On November 3, 1998, Josh Phillips murdered Maddie Clifton and shoved her corpse under his bed, sleeping on top of her body for a week before police discovered her.
When Maddie Clifton disappeared, an entire town sprung into action while the whole nation watched. Eight-year-old Maddie had mysteriously vanished from her home in Jacksonville, Florida, on November 3, 1998. Hundreds of volunteers joined search parties, camera crews flocked to the suburbs, and two parents tried not to despair.
Then, after a week of relentless efforts, Clifton was found bludgeoned and stabbed to death under the bed of her 14-year-old neighbor, Josh Phillips.
When police found her body, Phillips first explained that he had struck Clifton in the face while playing baseball with her, then accidentally killed her when he hit her with a bat to stop her from crying. But Phillips’ account was only half of the Maddie Clifton story, and the truth was far darker.
Clifton had been bludgeoned, though that wasn’t what killed her. After beating her, Josh Phillips stabbed her to death with a utility knife. And most disturbing of all, he then slept above Maddie Clifton’s rotting corpse for an entire week — while joining in her search with his family.
The Gruesome Murder Of Maddie Clifton
Born on June 17, 1990, in Jacksonville, Florida, Maddie Clifton was raised at a time when parents allowed their children to roam free. The Columbine High School shooting had yet to curb that lenience, and the fear of terrorism had yet to blanket a nation. Told to play outside on Nov. 3, 1998, Maddie Clifton did just that.
Joshua Phillips was born on March 17, 1984, in Allentown, Pennsylvania, but in the early 1990s, his family moved across the street from the Cliftons in Florida. His father, Steve Phillips, a computer specialist, was incredibly strict and violent towards his wife, Melissa, and Josh.
Steve also became furious if other children were in his house without him. Even more so if he’d been drinking, which he often had been.
As fate would have it, the freedom of one young girl and the fears of an abused teen would clash to deadly results. According to Phillips, he was simply playing baseball when Clifton asked to play with him.
Knowing his parents were away, he hesitantly said yes. But then, according to his account, he accidentally hit her in the face with his ball. She cried out screaming, and Josh, fearing reprisal if they came home and found another child in the house, took her inside and strangled her and beat her with a baseball bat to keep her quiet.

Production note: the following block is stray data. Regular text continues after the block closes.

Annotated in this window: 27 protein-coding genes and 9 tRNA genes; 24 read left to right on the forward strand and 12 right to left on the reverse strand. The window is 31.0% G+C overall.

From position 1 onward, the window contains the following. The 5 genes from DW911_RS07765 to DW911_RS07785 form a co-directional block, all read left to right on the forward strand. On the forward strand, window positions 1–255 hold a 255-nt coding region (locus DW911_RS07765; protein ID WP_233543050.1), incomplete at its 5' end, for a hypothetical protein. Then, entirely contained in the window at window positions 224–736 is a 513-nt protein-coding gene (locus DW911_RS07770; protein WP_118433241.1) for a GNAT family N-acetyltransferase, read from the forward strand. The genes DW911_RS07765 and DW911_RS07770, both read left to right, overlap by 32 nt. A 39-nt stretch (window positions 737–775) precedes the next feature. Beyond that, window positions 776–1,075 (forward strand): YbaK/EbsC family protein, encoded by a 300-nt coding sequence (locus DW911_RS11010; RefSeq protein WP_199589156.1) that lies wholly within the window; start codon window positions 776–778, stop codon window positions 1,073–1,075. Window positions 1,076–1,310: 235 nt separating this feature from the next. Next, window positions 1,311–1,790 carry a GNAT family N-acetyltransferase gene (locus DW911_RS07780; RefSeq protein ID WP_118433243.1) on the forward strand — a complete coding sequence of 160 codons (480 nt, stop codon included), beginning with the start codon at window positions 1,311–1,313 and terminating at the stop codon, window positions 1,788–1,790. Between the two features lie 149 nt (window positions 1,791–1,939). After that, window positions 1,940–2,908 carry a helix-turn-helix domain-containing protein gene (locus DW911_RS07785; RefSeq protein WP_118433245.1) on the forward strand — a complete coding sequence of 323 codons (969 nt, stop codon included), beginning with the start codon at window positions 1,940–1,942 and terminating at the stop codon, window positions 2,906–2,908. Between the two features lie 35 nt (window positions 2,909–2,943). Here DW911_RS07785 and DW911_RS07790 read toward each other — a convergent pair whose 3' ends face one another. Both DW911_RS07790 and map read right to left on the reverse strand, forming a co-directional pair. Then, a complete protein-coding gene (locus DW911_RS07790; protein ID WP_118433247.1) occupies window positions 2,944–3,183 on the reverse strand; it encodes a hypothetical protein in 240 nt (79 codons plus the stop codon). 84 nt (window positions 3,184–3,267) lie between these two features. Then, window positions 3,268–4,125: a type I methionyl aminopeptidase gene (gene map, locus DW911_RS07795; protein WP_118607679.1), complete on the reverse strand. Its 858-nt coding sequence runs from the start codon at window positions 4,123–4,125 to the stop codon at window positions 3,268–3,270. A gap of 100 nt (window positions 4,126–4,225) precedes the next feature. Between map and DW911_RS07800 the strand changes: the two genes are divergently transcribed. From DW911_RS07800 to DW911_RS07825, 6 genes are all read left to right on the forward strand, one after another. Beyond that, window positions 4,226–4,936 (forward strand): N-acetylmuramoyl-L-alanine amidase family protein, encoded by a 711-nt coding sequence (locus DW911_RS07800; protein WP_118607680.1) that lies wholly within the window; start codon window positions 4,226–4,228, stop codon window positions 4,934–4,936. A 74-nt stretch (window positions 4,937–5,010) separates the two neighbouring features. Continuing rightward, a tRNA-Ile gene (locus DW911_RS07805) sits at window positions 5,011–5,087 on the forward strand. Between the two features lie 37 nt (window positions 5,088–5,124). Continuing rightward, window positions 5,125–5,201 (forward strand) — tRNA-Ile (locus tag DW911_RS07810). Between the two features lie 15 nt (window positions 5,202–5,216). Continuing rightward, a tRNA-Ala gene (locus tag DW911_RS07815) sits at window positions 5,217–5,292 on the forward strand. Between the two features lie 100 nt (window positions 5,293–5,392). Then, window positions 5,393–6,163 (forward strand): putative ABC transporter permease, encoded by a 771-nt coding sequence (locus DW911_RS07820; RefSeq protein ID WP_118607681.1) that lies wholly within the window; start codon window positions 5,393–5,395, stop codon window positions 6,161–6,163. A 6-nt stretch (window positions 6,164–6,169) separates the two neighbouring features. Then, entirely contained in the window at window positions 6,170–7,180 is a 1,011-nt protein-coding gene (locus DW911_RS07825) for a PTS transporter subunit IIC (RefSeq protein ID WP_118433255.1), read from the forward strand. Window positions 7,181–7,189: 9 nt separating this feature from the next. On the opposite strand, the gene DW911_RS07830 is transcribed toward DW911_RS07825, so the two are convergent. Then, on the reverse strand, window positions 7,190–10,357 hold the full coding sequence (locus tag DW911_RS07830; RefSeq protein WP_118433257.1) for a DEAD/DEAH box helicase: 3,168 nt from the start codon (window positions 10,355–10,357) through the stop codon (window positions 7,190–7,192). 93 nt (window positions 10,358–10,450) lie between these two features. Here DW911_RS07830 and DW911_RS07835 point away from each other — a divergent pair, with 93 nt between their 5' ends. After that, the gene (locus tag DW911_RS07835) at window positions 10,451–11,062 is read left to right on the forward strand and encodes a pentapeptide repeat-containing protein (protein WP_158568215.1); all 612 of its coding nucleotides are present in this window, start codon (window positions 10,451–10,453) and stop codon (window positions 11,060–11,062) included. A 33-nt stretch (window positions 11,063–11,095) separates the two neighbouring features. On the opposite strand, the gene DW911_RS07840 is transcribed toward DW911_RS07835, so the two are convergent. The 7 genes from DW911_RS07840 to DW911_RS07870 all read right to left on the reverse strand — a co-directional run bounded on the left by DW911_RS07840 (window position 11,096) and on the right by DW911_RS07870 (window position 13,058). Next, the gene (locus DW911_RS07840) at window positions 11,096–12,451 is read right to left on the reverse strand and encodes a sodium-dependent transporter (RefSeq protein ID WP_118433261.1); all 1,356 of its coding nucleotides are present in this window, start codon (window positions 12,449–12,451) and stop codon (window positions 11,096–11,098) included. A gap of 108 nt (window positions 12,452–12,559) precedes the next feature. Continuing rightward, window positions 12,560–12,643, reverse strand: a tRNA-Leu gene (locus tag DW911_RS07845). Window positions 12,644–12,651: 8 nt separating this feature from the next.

Then, he pushed her unconscious body underneath his waterbed before his parents got home. At around 5 p.m., Sheila Clifton reported her daughter missing to the police. Before nightfall, however, Phillips removed his mattress and slit the girl’s throat.
With his Leatherman multi-tool knife, he stabbed Maddie Clifton in the chest seven times — and put his water-filled mattress back on the bed frame. For the next seven days, the Lakewood neighborhood became the lifeblood of tabloids and news reports on Clifton’s disappearance. Even the Phillips household joined in her search.
On November 10, Steve and Sheila Clifton were wrapping a televised interview they hoped would help find their daughter. At that precise moment, Melissa Phillips was cleaning her son’s room and noticed his waterbed was leaking — or so she thought. Looking closer, she found Clifton’s body and ran outside to alert an officer.
Inside The Trial Of Josh Phillips
Police were stunned, as they had searched the Phillips home three times but mistaken the stench of Maddie Clifton’s corpse for the smell of several birds the family kept as pets. The FBI even became involved because the local police had failed to yield results. A $100,000 reward was offered for anyone that could lead to Clifton’s safe return.
Before November 10, Phillips was merely a ninth-grader with a C average at the A. Philip Randolph Academies of Technology. Arrested in school within moments of discovering the body, he was charged with first-degree murder. Soon, he was the focal point of national news broadcasts. Those who knew him were in shock.
“The students can’t fathom him doing something like this,” said Randolph principal Gerome Wheeler. “They say ‘Josh? Josh? Josh?’ Like they say his name two or three times. They cannot believe this.”
In fact, so many people in the tight-knit neighborhood were in disbelief once news spread about Maddie Clifton’s murderer that a judge ordered his trial to take place in a county halfway across the state in the hope of curbing jury bias.
Phillips’ attorney Richard D. Nichols didn’t put a single witness on the stand, hoping to use his closing argument as the lion’s share of his defense — that Phillips was a scared child acting in desperation.
The highly-publicized trial began on July 6, 1999, and lasted only two days. Jurors deliberated for barely more than two hours before finding Josh Phillips guilty of first-degree murder. On Aug. 26, the judge sentenced him to life in prison without the possibility of parole.
After the Supreme Court found that mandatory life sentences for juveniles were unconstitutional in 2012, Phillips became eligible for a resentencing hearing. Maddie Clifton’s sister was terrified that he would go free.
“She doesn’t get a chance to walk on this earth again, so why should he?” she said.
But when his resentencing date came up in 2017, the judge upheld the original sentence, ensuring that Josh Phillips would spend the rest of his years in prison.
After learning about Maddie Clifton, read about Skylar Neese, the 16-year-old brutally murdered by her friends. Then, learn about Sylvia Likens’ horrific murder at the hands of Gertrude Baniszewski.